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Architecting Software: The Whats and The Whys

Arvind Ravi
July 25th, 2017 · 2 min read

I have often come across code bases that power full-fledged software systems and companies that pay little to zero attention to software architecture. The state of the code is usually like a big bowl of spaghetti mixed with ramen. 🍜 Although it sounds like delicious food, it’s not desirable.

“Code bases grow. Just like people.”

So its naturally important that it grows well, and ages better, a well-architected system is a breeze to work with. Modularity and Conventions, in good architected code, command any new addition to the code like a new feature or makes it easier to fix that bug you have without having to spend a lot of time on it.

Why is it that developers/startups don’t pay attention to something that will make all their lives easier?

🐒 Lack of Understanding

Generally, in small-time companies and startups, the person hiring the tech talent is bound to go with what the developers claim to know. The people running software companies could do with some basic level of understanding of software which will help them make better decisions when it comes to hiring tech talent. This lack of knowledge causes them to hire poor talent, which in-turn leads to amateur developers writing code without any understanding of architecture.

Whent comes to software, it’s essential that there’s no magic element in the code that makes it work. By magic element, I mean the part of the code that people have no idea what it does but breaks the software when removed, usually a chunk that’s left by a previous developer, or code managed by third party libraries. The importance of hiring a developer who knows what he’s doing with the code is paramount.

The issue with new developers is that they think in too small a scale when writing code, and fail to see outside of it to get a bigger picture.

Usually, the thought process is limited in terms of functionality and features that need to get checked off their list.

Just like how a building is planned out and is architected before it’s actually built, software too requires that kind of planning and architecting before the first line of code is even written, and this needs to be taken seriously by the developers and non-developers alike if at the end of the day the goal is to produce a high-quality software product, and can be ignored otherwise.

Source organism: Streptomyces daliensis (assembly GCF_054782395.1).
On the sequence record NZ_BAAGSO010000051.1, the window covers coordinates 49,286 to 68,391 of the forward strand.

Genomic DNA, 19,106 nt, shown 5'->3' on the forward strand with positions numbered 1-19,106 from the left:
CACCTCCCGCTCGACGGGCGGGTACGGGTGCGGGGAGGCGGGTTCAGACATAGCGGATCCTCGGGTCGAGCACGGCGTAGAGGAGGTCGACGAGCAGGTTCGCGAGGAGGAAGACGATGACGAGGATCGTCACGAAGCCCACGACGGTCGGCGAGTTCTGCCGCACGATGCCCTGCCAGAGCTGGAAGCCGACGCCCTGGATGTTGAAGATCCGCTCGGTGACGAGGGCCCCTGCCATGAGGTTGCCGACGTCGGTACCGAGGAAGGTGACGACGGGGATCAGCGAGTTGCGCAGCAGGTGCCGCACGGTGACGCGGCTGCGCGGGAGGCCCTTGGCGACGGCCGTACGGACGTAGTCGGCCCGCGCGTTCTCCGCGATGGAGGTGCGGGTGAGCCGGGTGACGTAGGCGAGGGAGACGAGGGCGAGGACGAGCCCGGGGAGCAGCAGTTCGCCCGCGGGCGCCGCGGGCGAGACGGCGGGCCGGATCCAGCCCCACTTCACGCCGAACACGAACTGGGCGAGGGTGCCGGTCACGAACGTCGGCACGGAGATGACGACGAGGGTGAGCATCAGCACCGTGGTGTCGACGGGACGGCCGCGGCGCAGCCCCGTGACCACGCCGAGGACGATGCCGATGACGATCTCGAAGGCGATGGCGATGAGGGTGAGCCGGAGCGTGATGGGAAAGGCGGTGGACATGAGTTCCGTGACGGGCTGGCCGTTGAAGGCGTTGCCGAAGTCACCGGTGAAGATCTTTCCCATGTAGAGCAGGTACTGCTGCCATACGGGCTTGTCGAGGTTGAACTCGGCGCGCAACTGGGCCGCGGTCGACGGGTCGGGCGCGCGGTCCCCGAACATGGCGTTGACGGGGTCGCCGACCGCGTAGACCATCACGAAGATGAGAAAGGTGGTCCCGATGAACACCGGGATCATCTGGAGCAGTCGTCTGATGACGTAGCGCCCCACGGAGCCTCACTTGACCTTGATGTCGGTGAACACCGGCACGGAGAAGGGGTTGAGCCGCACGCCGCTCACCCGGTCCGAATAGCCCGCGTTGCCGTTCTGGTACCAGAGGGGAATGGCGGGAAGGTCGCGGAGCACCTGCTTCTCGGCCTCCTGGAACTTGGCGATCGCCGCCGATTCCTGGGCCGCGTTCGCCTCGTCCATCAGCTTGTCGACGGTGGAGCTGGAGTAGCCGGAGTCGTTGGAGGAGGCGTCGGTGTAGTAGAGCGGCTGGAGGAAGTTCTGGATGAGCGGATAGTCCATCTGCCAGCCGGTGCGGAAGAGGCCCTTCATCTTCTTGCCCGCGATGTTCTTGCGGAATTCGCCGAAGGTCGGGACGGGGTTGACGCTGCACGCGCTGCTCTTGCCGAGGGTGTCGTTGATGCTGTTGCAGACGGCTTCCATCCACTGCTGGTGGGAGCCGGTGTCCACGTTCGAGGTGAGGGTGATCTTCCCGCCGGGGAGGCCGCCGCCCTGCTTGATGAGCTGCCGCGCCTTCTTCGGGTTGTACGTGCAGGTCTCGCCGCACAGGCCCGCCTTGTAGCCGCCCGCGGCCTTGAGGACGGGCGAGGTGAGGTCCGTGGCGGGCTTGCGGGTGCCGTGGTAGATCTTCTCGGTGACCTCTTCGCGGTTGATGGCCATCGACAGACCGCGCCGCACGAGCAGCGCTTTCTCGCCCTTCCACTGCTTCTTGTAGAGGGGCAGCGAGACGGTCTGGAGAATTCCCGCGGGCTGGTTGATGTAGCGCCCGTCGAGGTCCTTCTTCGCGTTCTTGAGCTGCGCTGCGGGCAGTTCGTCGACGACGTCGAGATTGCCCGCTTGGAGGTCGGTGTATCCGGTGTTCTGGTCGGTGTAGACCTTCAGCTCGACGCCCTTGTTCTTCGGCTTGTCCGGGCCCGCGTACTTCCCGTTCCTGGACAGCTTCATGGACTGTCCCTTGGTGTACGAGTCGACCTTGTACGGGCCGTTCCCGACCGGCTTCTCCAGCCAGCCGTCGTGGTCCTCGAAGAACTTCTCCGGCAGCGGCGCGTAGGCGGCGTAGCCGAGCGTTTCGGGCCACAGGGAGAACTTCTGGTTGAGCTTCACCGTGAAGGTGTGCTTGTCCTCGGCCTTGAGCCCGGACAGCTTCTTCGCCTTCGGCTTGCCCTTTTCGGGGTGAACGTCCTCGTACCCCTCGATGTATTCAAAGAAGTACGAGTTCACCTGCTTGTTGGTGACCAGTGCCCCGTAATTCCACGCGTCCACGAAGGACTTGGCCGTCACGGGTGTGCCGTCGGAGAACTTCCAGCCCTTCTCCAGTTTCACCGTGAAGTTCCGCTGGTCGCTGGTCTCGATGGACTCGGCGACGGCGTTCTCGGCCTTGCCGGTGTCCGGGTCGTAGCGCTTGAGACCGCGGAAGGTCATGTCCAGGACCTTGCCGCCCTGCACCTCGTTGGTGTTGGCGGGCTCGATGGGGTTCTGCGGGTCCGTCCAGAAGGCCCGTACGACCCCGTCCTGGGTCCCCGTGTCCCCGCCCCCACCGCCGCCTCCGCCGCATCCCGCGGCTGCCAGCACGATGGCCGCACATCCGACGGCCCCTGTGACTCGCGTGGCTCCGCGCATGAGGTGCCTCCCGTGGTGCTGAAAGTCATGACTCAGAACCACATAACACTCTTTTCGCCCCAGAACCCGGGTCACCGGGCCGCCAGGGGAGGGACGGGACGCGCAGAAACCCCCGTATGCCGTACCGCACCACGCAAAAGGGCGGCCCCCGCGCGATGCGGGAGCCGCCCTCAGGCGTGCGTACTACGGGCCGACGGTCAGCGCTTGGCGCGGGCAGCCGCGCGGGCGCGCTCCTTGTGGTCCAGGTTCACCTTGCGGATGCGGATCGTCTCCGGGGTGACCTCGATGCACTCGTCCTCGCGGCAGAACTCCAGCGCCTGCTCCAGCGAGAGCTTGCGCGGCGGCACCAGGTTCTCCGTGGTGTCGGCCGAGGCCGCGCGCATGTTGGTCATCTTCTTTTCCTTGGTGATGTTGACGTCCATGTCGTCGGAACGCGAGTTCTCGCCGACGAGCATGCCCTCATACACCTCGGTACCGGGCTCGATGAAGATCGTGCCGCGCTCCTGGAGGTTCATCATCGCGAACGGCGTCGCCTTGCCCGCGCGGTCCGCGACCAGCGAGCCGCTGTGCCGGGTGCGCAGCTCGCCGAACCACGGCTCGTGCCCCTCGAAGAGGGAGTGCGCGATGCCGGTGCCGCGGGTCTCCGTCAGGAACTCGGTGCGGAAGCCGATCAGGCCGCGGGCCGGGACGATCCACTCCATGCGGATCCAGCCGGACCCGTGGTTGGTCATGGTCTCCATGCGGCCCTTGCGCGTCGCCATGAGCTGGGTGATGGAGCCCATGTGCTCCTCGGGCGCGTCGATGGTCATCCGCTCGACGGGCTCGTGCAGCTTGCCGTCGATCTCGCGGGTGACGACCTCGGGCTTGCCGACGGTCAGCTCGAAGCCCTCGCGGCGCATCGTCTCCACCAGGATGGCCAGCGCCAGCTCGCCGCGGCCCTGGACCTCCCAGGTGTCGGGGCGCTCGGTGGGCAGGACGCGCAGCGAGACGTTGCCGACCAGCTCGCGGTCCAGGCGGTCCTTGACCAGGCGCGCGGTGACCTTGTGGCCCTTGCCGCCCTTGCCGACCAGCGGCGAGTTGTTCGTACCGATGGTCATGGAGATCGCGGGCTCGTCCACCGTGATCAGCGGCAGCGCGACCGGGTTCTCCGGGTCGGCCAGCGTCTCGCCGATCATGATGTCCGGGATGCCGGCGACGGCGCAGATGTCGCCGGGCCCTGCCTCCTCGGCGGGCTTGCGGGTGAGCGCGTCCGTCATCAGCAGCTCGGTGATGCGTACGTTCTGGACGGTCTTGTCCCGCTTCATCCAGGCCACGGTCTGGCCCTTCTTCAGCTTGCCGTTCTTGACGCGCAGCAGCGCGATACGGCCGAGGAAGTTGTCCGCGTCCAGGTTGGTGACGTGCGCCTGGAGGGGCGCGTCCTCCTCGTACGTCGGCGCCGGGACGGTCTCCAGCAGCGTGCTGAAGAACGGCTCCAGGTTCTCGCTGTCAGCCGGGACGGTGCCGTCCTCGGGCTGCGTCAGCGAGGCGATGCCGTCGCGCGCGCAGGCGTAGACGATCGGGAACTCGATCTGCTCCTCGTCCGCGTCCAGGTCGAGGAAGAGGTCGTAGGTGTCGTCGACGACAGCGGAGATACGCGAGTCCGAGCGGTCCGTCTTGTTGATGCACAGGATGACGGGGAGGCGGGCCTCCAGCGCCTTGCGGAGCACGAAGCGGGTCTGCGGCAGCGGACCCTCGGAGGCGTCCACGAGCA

🤓 Architecting Software

A Software product, be it an API, a web app, a mobile app, an extension - needs to be analyzed and looked at using the top-down approach:

  • Overview: What is the goal of the software product?

  • Function: What are the essential functionalities of the software product?

  • Modularise: Split out the software product into layers, abstracting concerns, for example:

  • Authentication Layer (Layer that deals with authenticating the user)

  • Data Layer (Layer that deals with communicating with the API of the product)

  • Third Party Communications Layer (Layer that deals with communicating with third party APIs eg: Facebook, Instagram, etc)

  • Implement: Proceed to implement layer wise while making sure good conventions of code are met

  • Optionally, write tests for each layer - this will ensure that there are no magic elements or broken pieces anywhere in the code

How these layers are structured is entirely up to the developers, different scenarios require different kinds of abstraction. But the fundamental idea remains the same - abstraction of concerns.

🍻 To good code

Understanding the software product you build, even if you’re a not a developer is not as hard as people make it out to be.

Pardon me for the building reference again, but if it’s not hard to know which floor of a building has what, it shouldn’t be hard to know what layers of the product you’re building does what.

At the end of the day, you want to make sure the product you’re building is of good quality. Paying attention to the design patterns and architecture is one way to ensure that, is all.

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